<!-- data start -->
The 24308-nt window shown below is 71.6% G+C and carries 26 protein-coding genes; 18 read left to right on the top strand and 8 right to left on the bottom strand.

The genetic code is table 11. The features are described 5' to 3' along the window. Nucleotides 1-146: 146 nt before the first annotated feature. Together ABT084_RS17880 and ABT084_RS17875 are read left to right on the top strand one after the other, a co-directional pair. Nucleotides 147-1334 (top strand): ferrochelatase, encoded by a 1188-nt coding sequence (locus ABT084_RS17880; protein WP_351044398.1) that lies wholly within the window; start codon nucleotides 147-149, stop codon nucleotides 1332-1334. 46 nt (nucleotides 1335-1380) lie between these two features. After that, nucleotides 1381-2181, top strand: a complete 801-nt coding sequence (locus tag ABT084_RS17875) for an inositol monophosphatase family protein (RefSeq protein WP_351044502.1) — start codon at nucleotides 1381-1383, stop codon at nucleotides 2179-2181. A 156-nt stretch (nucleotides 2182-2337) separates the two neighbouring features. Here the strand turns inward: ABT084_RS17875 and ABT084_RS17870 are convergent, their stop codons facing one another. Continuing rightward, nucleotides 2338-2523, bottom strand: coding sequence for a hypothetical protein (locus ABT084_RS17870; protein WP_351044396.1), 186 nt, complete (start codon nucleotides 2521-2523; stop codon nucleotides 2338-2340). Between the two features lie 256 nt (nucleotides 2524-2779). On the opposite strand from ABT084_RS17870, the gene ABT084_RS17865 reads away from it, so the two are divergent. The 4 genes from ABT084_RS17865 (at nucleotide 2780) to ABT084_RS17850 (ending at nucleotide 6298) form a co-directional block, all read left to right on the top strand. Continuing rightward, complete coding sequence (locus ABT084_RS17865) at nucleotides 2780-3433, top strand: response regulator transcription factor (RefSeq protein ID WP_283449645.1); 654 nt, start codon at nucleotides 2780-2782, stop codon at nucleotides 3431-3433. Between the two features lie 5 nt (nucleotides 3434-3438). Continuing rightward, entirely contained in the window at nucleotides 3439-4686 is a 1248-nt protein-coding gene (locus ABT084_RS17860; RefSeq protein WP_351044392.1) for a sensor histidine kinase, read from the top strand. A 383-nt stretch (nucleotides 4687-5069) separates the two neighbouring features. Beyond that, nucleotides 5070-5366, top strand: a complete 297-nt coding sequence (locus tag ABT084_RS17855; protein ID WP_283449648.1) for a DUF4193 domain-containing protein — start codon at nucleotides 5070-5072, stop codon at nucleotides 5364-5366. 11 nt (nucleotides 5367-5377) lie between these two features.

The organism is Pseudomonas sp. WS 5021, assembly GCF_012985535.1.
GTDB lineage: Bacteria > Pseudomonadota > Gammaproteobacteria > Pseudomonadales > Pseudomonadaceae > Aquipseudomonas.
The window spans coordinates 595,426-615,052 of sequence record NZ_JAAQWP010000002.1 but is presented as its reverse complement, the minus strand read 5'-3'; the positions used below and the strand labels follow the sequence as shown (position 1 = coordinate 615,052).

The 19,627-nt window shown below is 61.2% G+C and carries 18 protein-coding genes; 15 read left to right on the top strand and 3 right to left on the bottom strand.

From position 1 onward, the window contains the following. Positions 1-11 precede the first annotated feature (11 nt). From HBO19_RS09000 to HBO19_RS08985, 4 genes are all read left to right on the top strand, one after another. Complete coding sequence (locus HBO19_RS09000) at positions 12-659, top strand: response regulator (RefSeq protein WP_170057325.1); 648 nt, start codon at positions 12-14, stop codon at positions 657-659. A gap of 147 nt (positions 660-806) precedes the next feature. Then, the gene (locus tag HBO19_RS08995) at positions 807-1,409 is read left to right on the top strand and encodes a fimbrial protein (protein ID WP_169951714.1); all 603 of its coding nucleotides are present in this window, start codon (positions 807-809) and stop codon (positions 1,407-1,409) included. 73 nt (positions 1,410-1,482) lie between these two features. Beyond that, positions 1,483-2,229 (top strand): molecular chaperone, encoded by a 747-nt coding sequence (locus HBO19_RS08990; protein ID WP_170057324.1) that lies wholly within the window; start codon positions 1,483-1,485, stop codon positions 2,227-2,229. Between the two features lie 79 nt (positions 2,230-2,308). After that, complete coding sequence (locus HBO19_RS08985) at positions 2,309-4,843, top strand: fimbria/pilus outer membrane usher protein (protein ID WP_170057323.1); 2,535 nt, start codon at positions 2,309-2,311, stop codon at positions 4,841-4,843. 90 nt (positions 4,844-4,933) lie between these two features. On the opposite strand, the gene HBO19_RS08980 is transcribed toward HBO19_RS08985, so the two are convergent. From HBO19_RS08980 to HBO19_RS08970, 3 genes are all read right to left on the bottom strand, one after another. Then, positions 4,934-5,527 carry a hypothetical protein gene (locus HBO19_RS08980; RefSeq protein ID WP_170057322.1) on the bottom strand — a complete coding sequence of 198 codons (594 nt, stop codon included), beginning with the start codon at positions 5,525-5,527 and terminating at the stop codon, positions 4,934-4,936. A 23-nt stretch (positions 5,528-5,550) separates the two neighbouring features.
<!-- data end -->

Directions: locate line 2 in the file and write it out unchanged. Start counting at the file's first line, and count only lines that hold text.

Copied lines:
The genetic code is table 11. The features are described 5' to 3' along the window. Nucleotides 1-146: 146 nt before the first annotated feature. Together ABT084_RS17880 and ABT084_RS17875 are read left to right on the top strand one after the other, a co-directional pair. Nucleotides 147-1334 (top strand): ferrochelatase, encoded by a 1188-nt coding sequence (locus ABT084_RS17880; protein WP_351044398.1) that lies wholly within the window; start codon nucleotides 147-149, stop codon nucleotides 1332-1334. 46 nt (nucleotides 1335-1380) lie between these two features. After that, nucleotides 1381-2181, top strand: a complete 801-nt coding sequence (locus tag ABT084_RS17875) for an inositol monophosphatase family protein (RefSeq protein WP_351044502.1) — start codon at nucleotides 1381-1383, stop codon at nucleotides 2179-2181. A 156-nt stretch (nucleotides 2182-2337) separates the two neighbouring features. Here the strand turns inward: ABT084_RS17875 and ABT084_RS17870 are convergent, their stop codons facing one another. Continuing rightward, nucleotides 2338-2523, bottom strand: coding sequence for a hypothetical protein (locus ABT084_RS17870; protein WP_351044396.1), 186 nt, complete (start codon nucleotides 2521-2523; stop codon nucleotides 2338-2340). Between the two features lie 256 nt (nucleotides 2524-2779). On the opposite strand from ABT084_RS17870, the gene ABT084_RS17865 reads away from it, so the two are divergent. The 4 genes from ABT084_RS17865 (at nucleotide 2780) to ABT084_RS17850 (ending at nucleotide 6298) form a co-directional block, all read left to right on the top strand. Continuing rightward, complete coding sequence (locus ABT084_RS17865) at nucleotides 2780-3433, top strand: response regulator transcription factor (RefSeq protein ID WP_283449645.1); 654 nt, start codon at nucleotides 2780-2782, stop codon at nucleotides 3431-3433. Between the two features lie 5 nt (nucleotides 3434-3438). Continuing rightward, entirely contained in the window at nucleotides 3439-4686 is a 1248-nt protein-coding gene (locus ABT084_RS17860; RefSeq protein WP_351044392.1) for a sensor histidine kinase, read from the top strand. A 383-nt stretch (nucleotides 4687-5069) separates the two neighbouring features. Beyond that, nucleotides 5070-5366, top strand: a complete 297-nt coding sequence (locus tag ABT084_RS17855; protein ID WP_283449648.1) for a DUF4193 domain-containing protein — start codon at nucleotides 5070-5072, stop codon at nucleotides 5364-5366. 11 nt (nucleotides 5367-5377) lie between these two features.